Actually Greenwich was evaluated by the AQF and failed.

    But in Berne's case the evaluator admits that he simply accepted St. Kitts' local accreditation. He said that it is accepted practice among evaluators to take foreign nations' education ministries word at face value as indicators of RA equivalence.

    My argument is that there is no more reason to assume that all foreign approvals are RA-equivalent than there is to assume that all American state-approvals are RA-equivalent.

    The IHU simply lists all universities approved by a nation-state.

    The United States government is not in the business of passing judgement on foreign nations' universities or accreditation systems. It simply defers to foreign nations' approvals.

    Of course. But nobody else is obligated to take it seriously.

    Apart from the oversight it exercises over its own branch campuses, I'll agree with you on that one. I don't where that UWI thing started.

    I suspect that it is a garbled version of the procedure set out in the Lisbon Convention regarding evaluation of questioned credentials from universities in nations where there is no credible accreditation system. In those kinds of cases, the recommendation is to inquire of other universities in the region whether they would accept credits from or graduates of the questioned school. Since the UWI is in St. Kitts' region, it probably would be one of those asked. I suppose that the University of Puerto Rico might be another.

    Isn't accreditation an academic quality assurance process? Isn't it intended to make the standards and performance of the accredited university more credible to those who aren't personally familiar with the school?

    Personally, I have much more faith in the academic quality and institutional integrity of most California-approved universities.

    That same argument would work with Earlscroft.
     
  19. Guest

    Guest Guest

    I agree Bill. But many licensing bodies make provisions for foreign degrees. Now, the provision can be more or less stringent depending on the state. Some simply require a Foreign Credential Evaluation and ......walla bing bang....you meet. So, Berne grads in those states probably will fair well at getting the license. Now, as Rich pointed out on the other forum and I agree with him, getting the license is one issue & actuallly getting employment is another. When you waltz in to the interview and are competing with other grads with RA credentials and yours is from a small nation in the West Indies........you may not fair so well. Some states require more than a Foreign Credential Evaluation. One state I looked at required the degree to be submitted to its main state university for evaluation. I would not bet on Berne being a shoe in for that scenario for that regulatory license.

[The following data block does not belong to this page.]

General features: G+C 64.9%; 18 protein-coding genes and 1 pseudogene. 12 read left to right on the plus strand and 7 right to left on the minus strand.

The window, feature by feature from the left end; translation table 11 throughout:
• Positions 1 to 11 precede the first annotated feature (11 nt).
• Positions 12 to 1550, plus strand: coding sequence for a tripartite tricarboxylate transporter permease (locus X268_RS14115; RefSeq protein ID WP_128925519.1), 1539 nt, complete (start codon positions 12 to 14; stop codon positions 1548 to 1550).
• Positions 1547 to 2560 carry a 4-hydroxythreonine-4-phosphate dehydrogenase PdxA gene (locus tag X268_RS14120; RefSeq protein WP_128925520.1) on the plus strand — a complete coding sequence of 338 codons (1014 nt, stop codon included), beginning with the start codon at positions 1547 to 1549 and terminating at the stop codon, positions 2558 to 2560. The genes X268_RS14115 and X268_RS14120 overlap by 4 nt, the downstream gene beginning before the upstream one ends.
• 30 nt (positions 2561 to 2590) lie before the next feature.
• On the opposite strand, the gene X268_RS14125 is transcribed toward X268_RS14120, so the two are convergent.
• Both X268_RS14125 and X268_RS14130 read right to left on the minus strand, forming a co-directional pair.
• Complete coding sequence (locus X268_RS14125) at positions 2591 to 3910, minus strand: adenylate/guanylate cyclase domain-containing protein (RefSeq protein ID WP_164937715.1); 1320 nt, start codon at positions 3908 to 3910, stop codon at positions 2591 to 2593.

Goes back to Dr. Bear's much repeated statement that you better make sure the degree will meet your now and future needs. In other words I would not jump on a Berne degree without being darn certain that whatever regulatory body you intend to use the degree with accepts the foreign credential evaluation for equivalency AND that it is acceptable from an agency you already know will give it equivalency. I say this because two of the agencies I had contacted some time ago said NO equivalency and based on their reasoning I have no reason to believe they have changed their minds.

    North
     
  20. drwetsch

    drwetsch New Member

    Some good discussion and in my opinion the next step is to really ascertain what the Berne accreditation process is. I would like to know what St. Kitts procedures and processes are for accreditation that makes it a "rigorous" process. When you look at the RAs you will find that they have the process written and for those that have gone through or participated in an RA evaluation you will know that the school must do a lot of work in terms of a self-study in order to provide information to the evaluators.

    On an RA note -- I would like to report that Excelsior College was just reaffirmed by Middle States. After an extensive review the report was laudatory.

    John